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The CNCR MSc course is highly interdisciplinary encompassing psychology, cognitive science, neuroscience, computational modelling, neuroimaging, robotics, and patient rehabilitation. The Course is designed for those who are interested in applying knowledge of neural systems, brain function, and modeling to research in human cognition, perception, sensory and motor systems as well as the design of bio-inspired and biologically plausible robotic systems. It has a strong research focus with hands-on modules and practical applications. The course is aimed at both students from psychology/neuroscience with a strong quantitative background and at students from computer science and physics that want to apply their knowledge to neuroscience.
A significant part of the CNCR MSc Course involves being part of a research group and conducting an independent research project. For this, you will be assigned a primary supervisor who will help to develop a research proposal in Semester 1 and supervise the research project in Semester 3. Your research project is written up as the masters dissertation and counts for one third of your degree. You will also be assigned a secondary supervisor that supervises your research placement in Semester 2. Exposure to a different research group is intended to broaden research experience and widen research skills repertoire.
The course is organised jointly through the Schools of Psychology and Computer Science, where the primary supervisor will be selected, but you can participate in research also by choosing the secondary supervisor as an affiliate of the CNCR to experience research in Sport and Exercise Sciences, Electrical Engineering, Chemical Engineering, and Medical science.
Your choice of course modules will be individualised and agreed between you and your primary supervisor. The goal is to develop your knowledge and skills to allow you to carry out your research project in Semester 3 while learning a wide range of neuroscience, computation, and experimental method topics. Several modules rely on Matlab programming skills for their practical exercises, which could be used also in the placement and project. Students that don't have a sufficient programming knowledge will be required to attend a programming course in Semester 1. Students with an engineering or computational background will be required to audit 'Introduction to Mind Brain and Models' in Semester 1.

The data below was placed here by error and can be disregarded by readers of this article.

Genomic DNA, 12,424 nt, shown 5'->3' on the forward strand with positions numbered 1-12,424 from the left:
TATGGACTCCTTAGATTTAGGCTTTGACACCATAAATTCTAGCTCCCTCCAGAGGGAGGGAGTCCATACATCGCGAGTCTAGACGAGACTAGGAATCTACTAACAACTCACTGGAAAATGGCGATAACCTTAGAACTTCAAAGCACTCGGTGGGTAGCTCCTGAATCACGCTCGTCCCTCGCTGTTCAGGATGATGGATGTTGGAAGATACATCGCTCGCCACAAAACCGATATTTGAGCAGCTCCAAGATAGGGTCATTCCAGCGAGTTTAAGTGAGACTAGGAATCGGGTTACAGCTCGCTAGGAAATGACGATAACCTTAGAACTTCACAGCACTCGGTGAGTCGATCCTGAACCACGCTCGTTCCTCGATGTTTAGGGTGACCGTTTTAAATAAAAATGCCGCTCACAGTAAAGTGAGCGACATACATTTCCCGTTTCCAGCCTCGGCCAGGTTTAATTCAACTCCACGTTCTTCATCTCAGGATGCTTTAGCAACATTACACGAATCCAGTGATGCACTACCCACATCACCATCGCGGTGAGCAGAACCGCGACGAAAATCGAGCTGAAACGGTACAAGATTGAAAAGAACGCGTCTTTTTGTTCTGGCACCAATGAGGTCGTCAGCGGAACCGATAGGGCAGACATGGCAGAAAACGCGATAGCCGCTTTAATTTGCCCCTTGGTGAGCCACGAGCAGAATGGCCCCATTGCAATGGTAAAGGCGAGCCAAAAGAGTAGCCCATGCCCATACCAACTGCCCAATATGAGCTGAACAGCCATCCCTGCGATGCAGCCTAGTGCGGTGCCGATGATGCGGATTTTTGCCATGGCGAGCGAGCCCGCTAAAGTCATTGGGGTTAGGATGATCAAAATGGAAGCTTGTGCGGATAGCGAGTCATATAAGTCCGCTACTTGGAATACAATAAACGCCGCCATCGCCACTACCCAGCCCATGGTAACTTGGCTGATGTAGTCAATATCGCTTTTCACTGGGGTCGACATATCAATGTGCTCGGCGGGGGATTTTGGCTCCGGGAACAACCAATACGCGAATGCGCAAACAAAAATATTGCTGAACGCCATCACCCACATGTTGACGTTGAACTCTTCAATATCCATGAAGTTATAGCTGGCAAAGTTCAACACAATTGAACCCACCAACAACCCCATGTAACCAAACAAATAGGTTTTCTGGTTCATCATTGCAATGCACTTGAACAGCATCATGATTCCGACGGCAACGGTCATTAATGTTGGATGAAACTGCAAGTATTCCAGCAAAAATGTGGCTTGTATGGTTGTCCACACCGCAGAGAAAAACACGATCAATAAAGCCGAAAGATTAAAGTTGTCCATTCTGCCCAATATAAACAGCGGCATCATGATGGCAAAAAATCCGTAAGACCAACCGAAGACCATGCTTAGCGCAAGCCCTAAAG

You will be taught to devise a research plan, and will read and comment on scientific articles. You will choose the topic for your research project with the help of a research proposal module. A year-long CNCR Foundations module allows you to participate in CNCR seminars, journal clubs, and lab activities to have sufficient knowledge to carry out the research project. This will expose you to cutting edge research and labs. You will also learn to present your research in oral and poster format through a Transferable Skills module in Semester 2.
For more module information see the Modules tab.
You can select from a range of research topics depending on your areas of interest, and there are a number of supervisors who can provide support. See some of the recent projects and placements undertaken by students on the programme.
This course provides a flexible inter-disciplinary research apprenticeship, suitable for those seeking to begin commercial or postgraduate research.
You will have access to state-of-the-art equipment for brain imaging, electrophysiological recording, psychophysics, human-computer interfaces, advanced data analysis, computational modelling and robotic systems, supervised by internationally leading researchers.
The taught modules and research training will provide hands-on expertise and knowledge to successfully perform two short research placements and a longer independent research project, which will be closely supervised by a relevant member of academic staff.
Taught modules cover relevant aspects of cognitive and brain function, including brain imaging and cognitive robotics. Three optional paths are available so that the taught modules are tailored to your interests and previous knowledge. The three paths are intended to enhance either the neuroscience, the computational or the robotics components of the course.
Introduction to Computational Methods
Mind, Brain and Models
See a full list of modules and descriptions (PDF 180KB)
You must have a strong interest in learning in an interdisciplinary environment and substantial quantitative and programming skills in Matlab, Java, and/or C (good programming skills are mandatory for robotic placements). Students with very good undergraduate degrees from relevant backgrounds are encouraged to apply. These include psychology, neuroscience, computer science, physics, engineering and mathematics. Given the diversity of the applicants and the interdisciplinary nature of the program, all applications will be looked at on an individual basis. For this, we request that in your research proposal you provide one paragraph that describes your experience and qualifications in the following five areas:
experimental investigation and scientific method
Knowledge of every area is not necessary, here we want to ensure that you will be able to learn and effectively use the topics on the course. Note that suggestions on how you should prepare before the course starts will be based on this description.
A second paragraph should describe one or two projects you would like to work on during your placements. You should also identify one or more CNCR members that can supervise the projects.
Learn more about entry requirements
We accept a range of qualifications, our country pages show you what qualifications we accept from your country.
English language requirements
You can satisfy our English language requirements in two ways: